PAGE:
Bill Gates says that antitrust regulators should look at tech companies separately, not all at once

Key Points
  • Bill Gates said there are issues specific to social media companies that don't necessarily apply to commerce companies.
  • Gates left Microsoft's board in March.
Microsoft Co-Founder Bill Gates delivers a speech during the conference of Global Fund to Fight HIV, Tuberculosis and Malaria in Lyon, France, on Oct. 10, 2019.
Ludovic Marin | AFP | Getty Images

Microsoft co-founder Bill Gates said it's too bad that politicians are scrutinizing several large technology companies at once, because different markets the companies operate in have different problems.

Gates dealt with government pressure as the CEO of Microsoft in the 1990s when the U.S. Justice Department mounted an antitrust case against the company. Microsoft avoided a forced breakup, but agreed to change its practices for years, and paid out billions in fines in other antitrust case that built off the findings in the DoJ case.

Now the U.S. regulators are eyeing Amazon, Apple, Facebook and Google, and the Microsoft case represents a case to learn from.

"Certainly the scrutiny is important," Gates said during a Thursday interview at the GeekWire Summit on Thursday. "These companies are shaping communications, commerce — and the politicians have to think of, 'Okay, what are the rules there?' I think it's kind of unfortunate that they're grouping the companies together, because there are so many different issues."

He named four that apply specifically to social media: advertising to children, wiretapping, bullying and the dissemination of false information.

In e-commerce, he said, regulators need to decide if a customer's purchase history and shipping address should be shares across various websites.

"If they want to get serious, they're going to have to focus in, enumerate the issues and them debate them. so I'd say we're kind of at the beginning," Gates told Todd Bishop, a co-founder of GeekWire.

In addition, it's important to follow Europe, which tends to be willing to try regulations before the U.S., Gates said. The European Commission has previously prompted change at Microsoft, and in July Slack, whose team communication app competes with Microsoft's Teams app, said it had filed a complaint against Microsoft with the European Commission, alleging antitrust behavior.

China and South Korea also launched antitrust probes against Microsoft. But Gates has said it was the U.S. case that played a role in Microsoft's failure to become the biggest non-Apple mobile operating system maker, despite being the maker of Windows. Gates stepped down from Microsoft's board of directors in March and has since focused on responding to the coronavirus at the Bill & Melinda Gates Foundation.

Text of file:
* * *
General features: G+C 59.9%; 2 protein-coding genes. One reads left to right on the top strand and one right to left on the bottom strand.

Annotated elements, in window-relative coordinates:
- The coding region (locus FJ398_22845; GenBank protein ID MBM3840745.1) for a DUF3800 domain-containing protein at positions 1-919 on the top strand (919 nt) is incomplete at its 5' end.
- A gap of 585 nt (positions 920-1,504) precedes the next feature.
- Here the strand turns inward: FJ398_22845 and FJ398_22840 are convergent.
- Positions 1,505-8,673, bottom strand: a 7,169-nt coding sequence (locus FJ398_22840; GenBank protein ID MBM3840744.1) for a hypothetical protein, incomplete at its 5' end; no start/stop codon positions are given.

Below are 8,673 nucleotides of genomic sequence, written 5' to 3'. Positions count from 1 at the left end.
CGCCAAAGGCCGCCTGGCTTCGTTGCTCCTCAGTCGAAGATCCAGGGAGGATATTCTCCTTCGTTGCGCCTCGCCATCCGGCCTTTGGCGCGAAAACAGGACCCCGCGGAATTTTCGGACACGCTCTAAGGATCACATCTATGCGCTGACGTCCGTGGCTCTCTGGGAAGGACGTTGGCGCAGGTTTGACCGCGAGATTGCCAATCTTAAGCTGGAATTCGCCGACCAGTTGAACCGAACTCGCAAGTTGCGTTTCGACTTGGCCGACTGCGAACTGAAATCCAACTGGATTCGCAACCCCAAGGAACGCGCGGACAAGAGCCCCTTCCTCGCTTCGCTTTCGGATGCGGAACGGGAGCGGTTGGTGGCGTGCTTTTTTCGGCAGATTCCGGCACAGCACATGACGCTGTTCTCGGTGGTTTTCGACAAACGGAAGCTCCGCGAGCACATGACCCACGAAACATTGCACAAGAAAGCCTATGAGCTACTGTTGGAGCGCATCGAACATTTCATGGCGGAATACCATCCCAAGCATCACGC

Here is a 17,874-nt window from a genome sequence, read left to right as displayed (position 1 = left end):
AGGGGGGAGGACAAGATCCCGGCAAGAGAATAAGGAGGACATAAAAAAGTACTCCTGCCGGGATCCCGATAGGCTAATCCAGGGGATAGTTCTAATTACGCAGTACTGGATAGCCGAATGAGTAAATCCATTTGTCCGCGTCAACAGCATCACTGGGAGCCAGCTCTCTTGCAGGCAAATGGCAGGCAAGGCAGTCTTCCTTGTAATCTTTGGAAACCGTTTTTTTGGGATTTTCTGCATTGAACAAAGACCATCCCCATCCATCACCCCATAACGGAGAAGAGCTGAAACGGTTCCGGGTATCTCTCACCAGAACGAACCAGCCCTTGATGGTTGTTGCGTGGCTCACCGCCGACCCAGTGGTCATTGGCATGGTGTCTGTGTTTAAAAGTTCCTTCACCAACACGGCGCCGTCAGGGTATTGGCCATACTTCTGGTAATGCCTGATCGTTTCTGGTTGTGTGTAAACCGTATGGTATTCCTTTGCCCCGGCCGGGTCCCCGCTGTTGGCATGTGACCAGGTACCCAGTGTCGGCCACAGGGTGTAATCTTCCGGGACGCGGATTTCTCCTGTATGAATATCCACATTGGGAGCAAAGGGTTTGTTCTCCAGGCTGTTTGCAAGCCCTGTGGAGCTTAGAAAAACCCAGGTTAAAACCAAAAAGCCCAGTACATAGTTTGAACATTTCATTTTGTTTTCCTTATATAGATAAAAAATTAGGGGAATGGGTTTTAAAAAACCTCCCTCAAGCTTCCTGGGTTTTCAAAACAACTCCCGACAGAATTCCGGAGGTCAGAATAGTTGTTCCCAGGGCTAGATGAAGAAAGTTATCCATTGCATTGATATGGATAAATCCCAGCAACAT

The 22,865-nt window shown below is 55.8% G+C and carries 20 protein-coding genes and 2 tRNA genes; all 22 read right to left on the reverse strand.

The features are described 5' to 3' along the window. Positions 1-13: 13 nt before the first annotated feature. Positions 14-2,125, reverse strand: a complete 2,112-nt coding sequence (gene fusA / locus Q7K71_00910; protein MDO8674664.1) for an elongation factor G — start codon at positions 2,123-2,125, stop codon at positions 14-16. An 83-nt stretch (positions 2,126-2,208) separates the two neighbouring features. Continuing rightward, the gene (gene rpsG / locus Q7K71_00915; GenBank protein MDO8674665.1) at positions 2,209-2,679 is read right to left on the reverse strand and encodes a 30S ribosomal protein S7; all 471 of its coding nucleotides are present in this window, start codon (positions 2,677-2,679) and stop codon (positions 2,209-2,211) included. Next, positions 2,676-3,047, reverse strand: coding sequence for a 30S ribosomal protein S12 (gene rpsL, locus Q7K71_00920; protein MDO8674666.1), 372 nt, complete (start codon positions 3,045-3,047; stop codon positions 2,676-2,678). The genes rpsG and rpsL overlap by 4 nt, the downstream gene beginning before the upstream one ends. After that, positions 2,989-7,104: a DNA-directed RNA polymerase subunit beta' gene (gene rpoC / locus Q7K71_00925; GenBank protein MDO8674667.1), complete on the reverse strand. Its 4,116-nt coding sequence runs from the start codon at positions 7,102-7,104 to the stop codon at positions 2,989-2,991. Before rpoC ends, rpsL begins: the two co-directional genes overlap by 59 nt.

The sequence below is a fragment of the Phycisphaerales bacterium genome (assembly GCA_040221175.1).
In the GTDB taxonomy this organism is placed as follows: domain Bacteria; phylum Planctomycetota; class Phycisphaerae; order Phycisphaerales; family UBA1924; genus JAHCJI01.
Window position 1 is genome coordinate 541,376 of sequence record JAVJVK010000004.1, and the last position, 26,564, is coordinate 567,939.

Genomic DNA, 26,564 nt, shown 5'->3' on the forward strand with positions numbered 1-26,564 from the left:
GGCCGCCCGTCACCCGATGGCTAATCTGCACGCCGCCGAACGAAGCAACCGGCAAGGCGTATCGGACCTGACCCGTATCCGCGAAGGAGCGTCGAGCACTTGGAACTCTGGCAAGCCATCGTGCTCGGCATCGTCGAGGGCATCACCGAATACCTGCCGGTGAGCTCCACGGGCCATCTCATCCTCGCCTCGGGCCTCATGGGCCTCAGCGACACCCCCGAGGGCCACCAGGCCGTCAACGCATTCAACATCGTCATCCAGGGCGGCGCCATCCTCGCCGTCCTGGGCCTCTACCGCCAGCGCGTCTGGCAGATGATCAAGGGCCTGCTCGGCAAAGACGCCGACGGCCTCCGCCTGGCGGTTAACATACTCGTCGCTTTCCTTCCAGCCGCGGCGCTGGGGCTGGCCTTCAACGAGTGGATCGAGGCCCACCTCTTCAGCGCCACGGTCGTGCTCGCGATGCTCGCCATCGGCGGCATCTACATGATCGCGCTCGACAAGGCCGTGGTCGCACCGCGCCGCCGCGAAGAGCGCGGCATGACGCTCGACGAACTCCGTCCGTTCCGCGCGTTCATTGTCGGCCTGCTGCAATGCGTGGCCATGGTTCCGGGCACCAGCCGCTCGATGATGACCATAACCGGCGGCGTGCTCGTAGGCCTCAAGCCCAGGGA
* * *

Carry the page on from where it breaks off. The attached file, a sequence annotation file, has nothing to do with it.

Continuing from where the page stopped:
The only person wealthier than Gates today is Jeff Bezos, Amazon's CEO. Bishop asked Gates what advice he would give to Bezos, now that politicians are asking him questions.

"I think the main mistake I made, which was not realizing how important it would be to develop relationships in Washington, be engaged there — these companies are not making the same mistake that I made. They have lots of people," Gates said. "Jeff even has a nice house in Washington, DC. They may even be making some other mistakes. But everybody saw what I did and knows better now."

In videotaped appearances during the antitrust trial, Gates appeared unwilling to directly answer questions, prompting greater criticism. Gates handed the CEO reins to Steve Ballmer in 2000, as the antitrust case was still underway, although he stayed on as chairman for many years after that.

"If you're proud of your work and the effect it's had, that can be interpreted in a negative way," Gates said on Thursday. "Amazon services have been very helpful during the pandemic to get things out, and they've had to ramp up, and that's been a very good thing. So they're justifiably proud of some of their work."

Gates said conversations should focus on how consumers can benefit from competition and how innovation can be fostered.

It should be, he said, "a little less about demonizing the specific people involved. But maybe that's my personal view that others don't share."

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